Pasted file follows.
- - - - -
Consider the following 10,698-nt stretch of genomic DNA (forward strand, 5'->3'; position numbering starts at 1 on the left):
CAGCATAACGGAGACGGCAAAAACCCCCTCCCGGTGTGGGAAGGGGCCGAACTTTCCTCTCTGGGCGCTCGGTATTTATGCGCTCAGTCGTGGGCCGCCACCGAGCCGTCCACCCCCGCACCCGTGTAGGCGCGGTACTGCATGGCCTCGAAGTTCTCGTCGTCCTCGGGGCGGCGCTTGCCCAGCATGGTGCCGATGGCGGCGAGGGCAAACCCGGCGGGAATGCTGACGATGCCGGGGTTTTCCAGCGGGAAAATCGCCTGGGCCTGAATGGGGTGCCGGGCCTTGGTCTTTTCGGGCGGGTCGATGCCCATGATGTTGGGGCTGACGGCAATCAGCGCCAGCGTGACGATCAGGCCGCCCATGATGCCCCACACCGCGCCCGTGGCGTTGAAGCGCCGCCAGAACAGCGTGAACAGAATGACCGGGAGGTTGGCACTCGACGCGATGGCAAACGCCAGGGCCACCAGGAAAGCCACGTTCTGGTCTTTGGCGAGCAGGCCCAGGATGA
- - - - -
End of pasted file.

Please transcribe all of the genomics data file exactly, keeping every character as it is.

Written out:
Consider the following 10,698-nt stretch of genomic DNA (forward strand, 5'->3'; position numbering starts at 1 on the left):
CAGCATAACGGAGACGGCAAAAACCCCCTCCCGGTGTGGGAAGGGGCCGAACTTTCCTCTCTGGGCGCTCGGTATTTATGCGCTCAGTCGTGGGCCGCCACCGAGCCGTCCACCCCCGCACCCGTGTAGGCGCGGTACTGCATGGCCTCGAAGTTCTCGTCGTCCTCGGGGCGGCGCTTGCCCAGCATGGTGCCGATGGCGGCGAGGGCAAACCCGGCGGGAATGCTGACGATGCCGGGGTTTTCCAGCGGGAAAATCGCCTGGGCCTGAATGGGGTGCCGGGCCTTGGTCTTTTCGGGCGGGTCGATGCCCATGATGTTGGGGCTGACGGCAATCAGCGCCAGCGTGACGATCAGGCCGCCCATGATGCCCCACACCGCGCCCGTGGCGTTGAAGCGCCGCCAGAACAGCGTGAACAGAATGACCGGGAGGTTGGCACTCGACGCGATGGCAAACGCCAGGGCCACCAGGAAAGCCACGTTCTGGTCTTTGGCGAGCAGGCCCAGGATGA